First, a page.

A need for solid waste planners

Departments - Waste Watch

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October 1, 2021

The solid waste industry in North America has been growing for years, and the need for drivers and helpers is abundant. While these position shortages might get the majority of the press, there is also a need for solid waste planners with a proper understanding of the tenets of environmentally, fiscally and socially responsible management of MSW. The question is, what can we do to expand the pool of qualified candidates?

Due to the way solid waste is administered at the municipal and county level in the U.S., its management is inherently a local play; therefore, all local governments may need solid waste planners. In major metropolitan areas, this need is especially robust. Beyond the municipal level, there is also a need for planners in the private sector as well as in other levels of government.

The following entities are just some of those likely to be employers of planners and analysts: local governments; special/solid waste planning districts, agencies and authorities; solid waste management and planning firms looking for consultants; local, regional and national solid waste and environmental trade associations; solid waste processing and disposal facilities; commercial solid waste haulers; federal and state agencies; school systems, colleges, universities and large professional campuses with many buildings; technology and other service providers/start-ups; and established engineering firms with planning divisions.

Despite the need for these professionals, there is a notable absence of undergraduate programs in the U.S. that offer solid waste management planning as a major, minor or concentration.

To get an understanding of the potential interest in a pool of solid waste planning candidates specifically trained by colleges and universities, I called a handful of organizations (of the types listed above). The standard answer regarding if they needed the services of these professionals was an emphatic, “yes.” The consensus was that a nuanced understanding of the solid waste and recycling industry would make for genuinely competitive and qualified candidates. Most of the organizations I spoke with were actively struggling to find candidates with the backgrounds needed to perform assignable duties.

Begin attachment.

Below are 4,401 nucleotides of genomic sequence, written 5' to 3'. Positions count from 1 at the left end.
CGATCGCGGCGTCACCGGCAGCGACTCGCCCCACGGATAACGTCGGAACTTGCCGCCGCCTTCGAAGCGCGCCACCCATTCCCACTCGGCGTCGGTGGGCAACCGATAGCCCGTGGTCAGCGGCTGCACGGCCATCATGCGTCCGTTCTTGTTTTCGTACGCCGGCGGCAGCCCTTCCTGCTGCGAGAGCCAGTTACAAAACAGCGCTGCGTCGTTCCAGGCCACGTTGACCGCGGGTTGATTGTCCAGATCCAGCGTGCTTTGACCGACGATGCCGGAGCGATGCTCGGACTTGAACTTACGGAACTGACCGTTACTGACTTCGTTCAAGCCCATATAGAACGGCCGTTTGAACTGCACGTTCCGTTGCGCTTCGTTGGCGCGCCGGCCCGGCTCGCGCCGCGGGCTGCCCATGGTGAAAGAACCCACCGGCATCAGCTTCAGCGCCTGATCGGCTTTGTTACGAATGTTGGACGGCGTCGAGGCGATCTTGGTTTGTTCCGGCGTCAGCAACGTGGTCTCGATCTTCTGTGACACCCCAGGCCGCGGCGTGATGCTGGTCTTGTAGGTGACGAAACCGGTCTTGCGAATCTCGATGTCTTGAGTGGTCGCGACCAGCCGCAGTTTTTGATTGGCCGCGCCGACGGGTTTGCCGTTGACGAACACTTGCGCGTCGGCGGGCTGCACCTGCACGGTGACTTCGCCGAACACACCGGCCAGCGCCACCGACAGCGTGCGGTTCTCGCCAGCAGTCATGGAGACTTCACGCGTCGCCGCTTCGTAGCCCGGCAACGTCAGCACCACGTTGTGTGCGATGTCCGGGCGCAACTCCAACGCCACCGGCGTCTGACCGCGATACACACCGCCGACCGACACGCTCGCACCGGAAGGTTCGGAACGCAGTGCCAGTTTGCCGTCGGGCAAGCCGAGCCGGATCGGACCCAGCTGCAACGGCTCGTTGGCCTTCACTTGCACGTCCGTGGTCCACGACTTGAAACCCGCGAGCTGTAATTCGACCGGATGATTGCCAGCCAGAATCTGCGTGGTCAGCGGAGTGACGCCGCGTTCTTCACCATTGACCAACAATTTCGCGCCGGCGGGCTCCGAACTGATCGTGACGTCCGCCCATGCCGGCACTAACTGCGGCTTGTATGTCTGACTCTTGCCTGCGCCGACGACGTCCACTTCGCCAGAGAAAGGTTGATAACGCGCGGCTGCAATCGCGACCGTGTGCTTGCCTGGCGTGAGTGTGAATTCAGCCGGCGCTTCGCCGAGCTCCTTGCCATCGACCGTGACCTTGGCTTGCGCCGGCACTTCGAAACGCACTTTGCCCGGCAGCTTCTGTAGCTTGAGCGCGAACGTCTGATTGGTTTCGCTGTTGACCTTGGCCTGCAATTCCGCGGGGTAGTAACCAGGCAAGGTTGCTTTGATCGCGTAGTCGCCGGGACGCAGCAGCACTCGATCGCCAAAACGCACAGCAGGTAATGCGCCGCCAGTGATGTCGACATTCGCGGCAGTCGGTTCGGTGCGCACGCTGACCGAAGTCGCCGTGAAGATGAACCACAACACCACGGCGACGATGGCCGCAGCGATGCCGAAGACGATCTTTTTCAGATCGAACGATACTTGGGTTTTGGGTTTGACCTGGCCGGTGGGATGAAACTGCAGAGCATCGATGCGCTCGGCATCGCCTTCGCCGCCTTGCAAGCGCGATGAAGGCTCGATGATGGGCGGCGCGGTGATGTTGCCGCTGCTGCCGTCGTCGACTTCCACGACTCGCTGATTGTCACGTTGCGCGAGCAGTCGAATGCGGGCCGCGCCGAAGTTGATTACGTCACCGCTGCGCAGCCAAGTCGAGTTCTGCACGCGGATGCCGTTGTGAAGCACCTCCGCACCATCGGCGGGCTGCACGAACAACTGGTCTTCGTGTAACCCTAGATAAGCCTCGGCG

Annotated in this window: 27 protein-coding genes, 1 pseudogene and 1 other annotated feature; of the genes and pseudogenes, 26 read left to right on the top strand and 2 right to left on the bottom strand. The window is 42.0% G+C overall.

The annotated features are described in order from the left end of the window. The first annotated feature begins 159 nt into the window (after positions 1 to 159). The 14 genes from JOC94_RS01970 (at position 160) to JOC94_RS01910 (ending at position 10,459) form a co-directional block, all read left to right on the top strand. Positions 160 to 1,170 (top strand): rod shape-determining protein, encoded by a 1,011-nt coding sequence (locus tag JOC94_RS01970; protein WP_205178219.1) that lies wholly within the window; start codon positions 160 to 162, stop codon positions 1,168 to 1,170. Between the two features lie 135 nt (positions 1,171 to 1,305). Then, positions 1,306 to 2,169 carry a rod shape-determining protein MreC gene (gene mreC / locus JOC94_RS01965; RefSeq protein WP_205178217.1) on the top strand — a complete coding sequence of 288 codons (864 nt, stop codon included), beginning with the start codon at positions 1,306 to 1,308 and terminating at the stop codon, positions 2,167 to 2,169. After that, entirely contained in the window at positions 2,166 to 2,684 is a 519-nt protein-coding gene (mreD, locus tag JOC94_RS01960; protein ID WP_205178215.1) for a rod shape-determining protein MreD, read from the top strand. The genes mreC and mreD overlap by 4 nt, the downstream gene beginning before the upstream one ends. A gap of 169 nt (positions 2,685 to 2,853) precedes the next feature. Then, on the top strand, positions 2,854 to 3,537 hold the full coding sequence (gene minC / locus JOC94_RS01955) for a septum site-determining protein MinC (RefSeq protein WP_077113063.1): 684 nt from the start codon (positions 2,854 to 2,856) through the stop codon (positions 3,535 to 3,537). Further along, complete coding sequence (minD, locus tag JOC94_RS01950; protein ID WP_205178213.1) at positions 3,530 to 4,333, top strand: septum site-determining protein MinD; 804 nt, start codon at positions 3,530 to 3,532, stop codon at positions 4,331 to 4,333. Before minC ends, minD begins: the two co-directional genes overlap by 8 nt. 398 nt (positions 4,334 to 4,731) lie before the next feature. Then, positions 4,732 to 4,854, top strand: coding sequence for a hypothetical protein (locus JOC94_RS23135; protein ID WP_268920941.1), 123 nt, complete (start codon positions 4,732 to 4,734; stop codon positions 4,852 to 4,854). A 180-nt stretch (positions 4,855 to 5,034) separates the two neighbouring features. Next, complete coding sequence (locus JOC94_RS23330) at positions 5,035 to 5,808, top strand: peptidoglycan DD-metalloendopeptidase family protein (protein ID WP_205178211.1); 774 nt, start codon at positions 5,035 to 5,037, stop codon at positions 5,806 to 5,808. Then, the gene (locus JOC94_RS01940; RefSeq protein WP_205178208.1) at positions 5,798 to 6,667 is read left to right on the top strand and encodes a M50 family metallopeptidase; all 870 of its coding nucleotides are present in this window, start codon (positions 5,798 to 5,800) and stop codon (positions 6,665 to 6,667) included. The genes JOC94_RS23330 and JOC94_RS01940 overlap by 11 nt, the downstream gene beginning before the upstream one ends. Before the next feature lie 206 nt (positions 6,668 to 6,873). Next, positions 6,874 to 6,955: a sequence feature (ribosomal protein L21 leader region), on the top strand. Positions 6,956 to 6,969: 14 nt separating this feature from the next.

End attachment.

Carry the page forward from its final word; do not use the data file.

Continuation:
The support for these undergraduate programs was also bolstered by the fact that never before in history has there been a bigger need to mitigate the impacts of solid waste management affecting the globe. Between the mass marine debris issue in our oceans and tributaries, the adverse cultural effects of litter and dumping, and the flawed waste processing and collection infrastructure in place in many areas around the world, people have never been more in tune with how waste is handled. Those with a background in solid waste planning can help address these systemic problems.

To be prepared for the challenges solid waste planners would face in their careers, planners need to understand:

  • the regulatory framework under which the waste industry operates;
  • the jargon and vocabulary of the industry;
  • the primary methods and approaches to waste management;
  • the human element (waste is essentially evidence of life);
  • cultural impacts due to changing solid waste patterns;
  • the operational best management practices to reduce waste production, containerize litter, reduce waste’s negative impact on our landscape, and generally increase waste diversion;
  • safe materials management (i.e., what materials should not be mixed, how to safely transport material resources, and how to communicate that effectively);
  • how engineering management impacts planning and how to work efficiently with experts like solid waste engineers so that better outcomes are possible;
  • the climate and sustainability impacts of solid waste;
  • how geography affects solid waste management (and vice versa);
  • the urgency of MSW management due to the potential public health impacts of waste not being collected in a timely fashion;
  • the economic impact of what new contracts and programs could mean to municipal budgets or a business’s bottom line; and
  • the importance of public engagement and public speaking, among many others.

Suppose you are reading this as a member of the industry today. In this case, you too may have been one of those individuals inspired in high school or college to pursue a degree in solid waste management, but quickly found your options limited or missing. Let’s hope colleges and universities are listening, and that the same dearth of options that has been historically presented to interested parties doesn’t continue to stifle would-be participants from entering the industry.